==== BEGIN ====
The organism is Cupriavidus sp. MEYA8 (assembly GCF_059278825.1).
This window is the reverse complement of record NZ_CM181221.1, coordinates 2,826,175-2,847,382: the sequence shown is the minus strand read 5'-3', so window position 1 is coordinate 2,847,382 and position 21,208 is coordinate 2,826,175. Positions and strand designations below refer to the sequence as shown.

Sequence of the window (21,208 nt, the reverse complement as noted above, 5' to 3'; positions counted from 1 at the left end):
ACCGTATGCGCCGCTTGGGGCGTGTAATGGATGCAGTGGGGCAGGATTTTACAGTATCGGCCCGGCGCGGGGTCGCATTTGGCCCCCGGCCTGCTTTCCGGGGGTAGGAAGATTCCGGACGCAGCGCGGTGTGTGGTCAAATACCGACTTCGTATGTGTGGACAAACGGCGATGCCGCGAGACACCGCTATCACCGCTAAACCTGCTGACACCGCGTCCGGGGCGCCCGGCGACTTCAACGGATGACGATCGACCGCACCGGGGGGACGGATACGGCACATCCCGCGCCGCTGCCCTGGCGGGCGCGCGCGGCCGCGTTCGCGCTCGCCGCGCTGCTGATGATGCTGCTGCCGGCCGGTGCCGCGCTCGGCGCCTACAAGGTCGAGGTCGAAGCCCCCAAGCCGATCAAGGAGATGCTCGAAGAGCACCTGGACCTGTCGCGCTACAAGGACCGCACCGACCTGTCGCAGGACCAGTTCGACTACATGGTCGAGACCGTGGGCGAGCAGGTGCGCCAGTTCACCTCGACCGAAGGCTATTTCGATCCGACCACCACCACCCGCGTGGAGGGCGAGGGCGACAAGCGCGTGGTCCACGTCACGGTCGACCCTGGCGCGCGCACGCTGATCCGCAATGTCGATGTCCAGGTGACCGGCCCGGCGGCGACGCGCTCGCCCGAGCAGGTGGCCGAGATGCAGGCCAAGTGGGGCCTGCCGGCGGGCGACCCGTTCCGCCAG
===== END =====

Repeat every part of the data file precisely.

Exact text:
The organism is Cupriavidus sp. MEYA8 (assembly GCF_059278825.1).
This window is the reverse complement of record NZ_CM181221.1, coordinates 2,826,175-2,847,382: the sequence shown is the minus strand read 5'-3', so window position 1 is coordinate 2,847,382 and position 21,208 is coordinate 2,826,175. Positions and strand designations below refer to the sequence as shown.

Sequence of the window (21,208 nt, the reverse complement as noted above, 5' to 3'; positions counted from 1 at the left end):
ACCGTATGCGCCGCTTGGGGCGTGTAATGGATGCAGTGGGGCAGGATTTTACAGTATCGGCCCGGCGCGGGGTCGCATTTGGCCCCCGGCCTGCTTTCCGGGGGTAGGAAGATTCCGGACGCAGCGCGGTGTGTGGTCAAATACCGACTTCGTATGTGTGGACAAACGGCGATGCCGCGAGACACCGCTATCACCGCTAAACCTGCTGACACCGCGTCCGGGGCGCCCGGCGACTTCAACGGATGACGATCGACCGCACCGGGGGGACGGATACGGCACATCCCGCGCCGCTGCCCTGGCGGGCGCGCGCGGCCGCGTTCGCGCTCGCCGCGCTGCTGATGATGCTGCTGCCGGCCGGTGCCGCGCTCGGCGCCTACAAGGTCGAGGTCGAAGCCCCCAAGCCGATCAAGGAGATGCTCGAAGAGCACCTGGACCTGTCGCGCTACAAGGACCGCACCGACCTGTCGCAGGACCAGTTCGACTACATGGTCGAGACCGTGGGCGAGCAGGTGCGCCAGTTCACCTCGACCGAAGGCTATTTCGATCCGACCACCACCACCCGCGTGGAGGGCGAGGGCGACAAGCGCGTGGTCCACGTCACGGTCGACCCTGGCGCGCGCACGCTGATCCGCAATGTCGATGTCCAGGTGACCGGCCCGGCGGCGACGCGCTCGCCCGAGCAGGTGGCCGAGATGCAGGCCAAGTGGGGCCTGCCGGCGGGCGACCCGTTCCGCCAG